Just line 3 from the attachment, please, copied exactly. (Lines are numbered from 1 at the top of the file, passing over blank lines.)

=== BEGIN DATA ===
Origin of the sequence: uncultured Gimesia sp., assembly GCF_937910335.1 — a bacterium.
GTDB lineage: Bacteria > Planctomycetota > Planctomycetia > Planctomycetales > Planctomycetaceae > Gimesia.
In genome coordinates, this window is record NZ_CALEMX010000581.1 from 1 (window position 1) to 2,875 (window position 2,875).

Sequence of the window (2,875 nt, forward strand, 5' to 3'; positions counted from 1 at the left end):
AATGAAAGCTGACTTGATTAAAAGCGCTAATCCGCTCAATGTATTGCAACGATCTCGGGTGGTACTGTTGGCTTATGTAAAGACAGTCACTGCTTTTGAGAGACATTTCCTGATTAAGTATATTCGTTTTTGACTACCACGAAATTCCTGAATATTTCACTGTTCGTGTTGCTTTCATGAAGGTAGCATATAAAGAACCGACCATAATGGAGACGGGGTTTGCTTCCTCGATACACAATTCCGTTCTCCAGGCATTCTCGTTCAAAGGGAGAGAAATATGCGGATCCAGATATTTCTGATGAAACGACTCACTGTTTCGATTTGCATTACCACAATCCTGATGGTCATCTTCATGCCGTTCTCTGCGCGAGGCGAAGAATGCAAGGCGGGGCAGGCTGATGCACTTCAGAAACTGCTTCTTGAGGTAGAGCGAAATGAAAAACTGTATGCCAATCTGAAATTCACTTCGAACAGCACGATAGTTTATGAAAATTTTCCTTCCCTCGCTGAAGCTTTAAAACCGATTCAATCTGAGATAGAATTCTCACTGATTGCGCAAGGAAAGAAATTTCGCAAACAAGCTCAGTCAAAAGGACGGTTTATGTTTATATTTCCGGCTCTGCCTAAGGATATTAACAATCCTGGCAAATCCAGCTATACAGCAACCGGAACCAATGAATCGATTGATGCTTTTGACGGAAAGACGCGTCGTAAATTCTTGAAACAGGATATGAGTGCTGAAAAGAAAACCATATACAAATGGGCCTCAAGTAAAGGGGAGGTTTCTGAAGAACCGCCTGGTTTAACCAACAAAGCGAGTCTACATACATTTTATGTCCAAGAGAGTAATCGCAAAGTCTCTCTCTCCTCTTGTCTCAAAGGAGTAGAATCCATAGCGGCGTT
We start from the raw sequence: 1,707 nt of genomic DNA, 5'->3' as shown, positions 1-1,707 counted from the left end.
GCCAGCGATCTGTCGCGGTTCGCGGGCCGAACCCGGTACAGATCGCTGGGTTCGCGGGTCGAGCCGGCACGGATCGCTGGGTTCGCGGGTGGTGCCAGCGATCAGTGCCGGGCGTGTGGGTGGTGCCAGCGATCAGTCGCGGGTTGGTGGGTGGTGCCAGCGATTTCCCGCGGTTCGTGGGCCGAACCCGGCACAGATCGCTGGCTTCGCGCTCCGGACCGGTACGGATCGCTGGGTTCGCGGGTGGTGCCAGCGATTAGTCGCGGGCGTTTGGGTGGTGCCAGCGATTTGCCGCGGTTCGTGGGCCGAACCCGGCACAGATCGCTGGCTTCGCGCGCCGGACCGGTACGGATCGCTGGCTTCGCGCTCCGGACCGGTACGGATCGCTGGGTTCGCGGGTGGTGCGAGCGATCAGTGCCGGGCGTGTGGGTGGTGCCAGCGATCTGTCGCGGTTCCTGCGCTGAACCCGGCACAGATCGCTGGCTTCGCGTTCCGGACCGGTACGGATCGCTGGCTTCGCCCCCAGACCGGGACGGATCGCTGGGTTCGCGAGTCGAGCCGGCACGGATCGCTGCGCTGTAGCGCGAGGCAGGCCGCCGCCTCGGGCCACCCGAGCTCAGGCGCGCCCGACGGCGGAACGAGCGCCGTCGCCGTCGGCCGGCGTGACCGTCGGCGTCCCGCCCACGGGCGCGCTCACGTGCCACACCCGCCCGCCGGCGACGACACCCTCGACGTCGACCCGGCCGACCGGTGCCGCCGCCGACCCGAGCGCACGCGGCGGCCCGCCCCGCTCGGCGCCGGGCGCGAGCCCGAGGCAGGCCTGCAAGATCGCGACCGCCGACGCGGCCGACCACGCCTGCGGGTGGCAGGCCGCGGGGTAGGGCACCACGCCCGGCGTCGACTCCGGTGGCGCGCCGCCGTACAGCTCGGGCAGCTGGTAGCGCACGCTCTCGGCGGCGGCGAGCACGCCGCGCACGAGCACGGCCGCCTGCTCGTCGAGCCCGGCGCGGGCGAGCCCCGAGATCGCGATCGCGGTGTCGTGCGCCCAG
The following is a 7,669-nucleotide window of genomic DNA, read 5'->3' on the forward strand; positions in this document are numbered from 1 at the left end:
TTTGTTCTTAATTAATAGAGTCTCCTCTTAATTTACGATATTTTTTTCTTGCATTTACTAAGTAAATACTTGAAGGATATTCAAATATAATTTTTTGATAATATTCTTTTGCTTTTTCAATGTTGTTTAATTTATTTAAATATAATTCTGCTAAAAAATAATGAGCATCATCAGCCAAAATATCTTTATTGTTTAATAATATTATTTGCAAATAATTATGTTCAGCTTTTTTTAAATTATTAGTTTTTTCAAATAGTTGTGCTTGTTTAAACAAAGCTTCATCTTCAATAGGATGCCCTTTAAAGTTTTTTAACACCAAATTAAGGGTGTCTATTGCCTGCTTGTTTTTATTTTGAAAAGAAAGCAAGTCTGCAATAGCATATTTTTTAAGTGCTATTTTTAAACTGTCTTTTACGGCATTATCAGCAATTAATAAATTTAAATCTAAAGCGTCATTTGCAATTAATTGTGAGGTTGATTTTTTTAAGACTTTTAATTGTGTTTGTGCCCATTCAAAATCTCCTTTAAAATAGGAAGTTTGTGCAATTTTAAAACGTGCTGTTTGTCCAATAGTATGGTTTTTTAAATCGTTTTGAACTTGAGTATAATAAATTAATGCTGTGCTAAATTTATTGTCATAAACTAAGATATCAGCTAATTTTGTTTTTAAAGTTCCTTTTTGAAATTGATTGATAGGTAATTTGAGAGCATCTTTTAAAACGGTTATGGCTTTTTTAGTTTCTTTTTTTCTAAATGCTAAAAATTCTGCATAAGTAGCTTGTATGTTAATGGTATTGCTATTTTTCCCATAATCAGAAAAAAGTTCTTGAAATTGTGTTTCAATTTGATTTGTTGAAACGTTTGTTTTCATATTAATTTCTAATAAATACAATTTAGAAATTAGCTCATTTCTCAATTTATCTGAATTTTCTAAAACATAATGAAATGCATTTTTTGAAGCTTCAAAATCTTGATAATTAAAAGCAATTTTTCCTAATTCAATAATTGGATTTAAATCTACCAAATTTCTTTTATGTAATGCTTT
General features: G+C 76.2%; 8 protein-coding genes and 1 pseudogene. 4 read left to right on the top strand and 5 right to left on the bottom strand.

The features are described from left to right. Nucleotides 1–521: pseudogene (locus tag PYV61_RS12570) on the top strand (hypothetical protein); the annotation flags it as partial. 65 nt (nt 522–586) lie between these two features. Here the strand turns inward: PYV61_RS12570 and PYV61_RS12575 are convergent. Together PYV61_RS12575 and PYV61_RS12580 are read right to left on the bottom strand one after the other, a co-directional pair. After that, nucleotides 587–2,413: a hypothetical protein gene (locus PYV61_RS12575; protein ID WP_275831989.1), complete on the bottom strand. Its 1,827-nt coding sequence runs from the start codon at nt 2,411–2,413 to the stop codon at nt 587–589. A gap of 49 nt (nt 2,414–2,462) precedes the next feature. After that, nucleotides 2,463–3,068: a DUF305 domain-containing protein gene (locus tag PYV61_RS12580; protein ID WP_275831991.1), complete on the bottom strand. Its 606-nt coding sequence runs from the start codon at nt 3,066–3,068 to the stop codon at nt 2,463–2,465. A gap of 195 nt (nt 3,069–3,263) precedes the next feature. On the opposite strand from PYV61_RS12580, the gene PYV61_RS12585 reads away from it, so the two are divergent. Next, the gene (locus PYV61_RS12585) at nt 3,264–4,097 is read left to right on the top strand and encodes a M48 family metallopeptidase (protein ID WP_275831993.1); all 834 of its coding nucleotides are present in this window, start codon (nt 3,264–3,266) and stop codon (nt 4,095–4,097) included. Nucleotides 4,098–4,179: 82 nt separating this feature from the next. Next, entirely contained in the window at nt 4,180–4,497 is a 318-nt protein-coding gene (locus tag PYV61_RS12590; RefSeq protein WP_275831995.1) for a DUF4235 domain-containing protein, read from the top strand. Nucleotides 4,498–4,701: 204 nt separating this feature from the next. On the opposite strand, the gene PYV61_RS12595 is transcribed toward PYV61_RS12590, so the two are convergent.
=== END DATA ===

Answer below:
In genome coordinates, this window is record NZ_CALEMX010000581.1 from 1 (window position 1) to 2,875 (window position 2,875).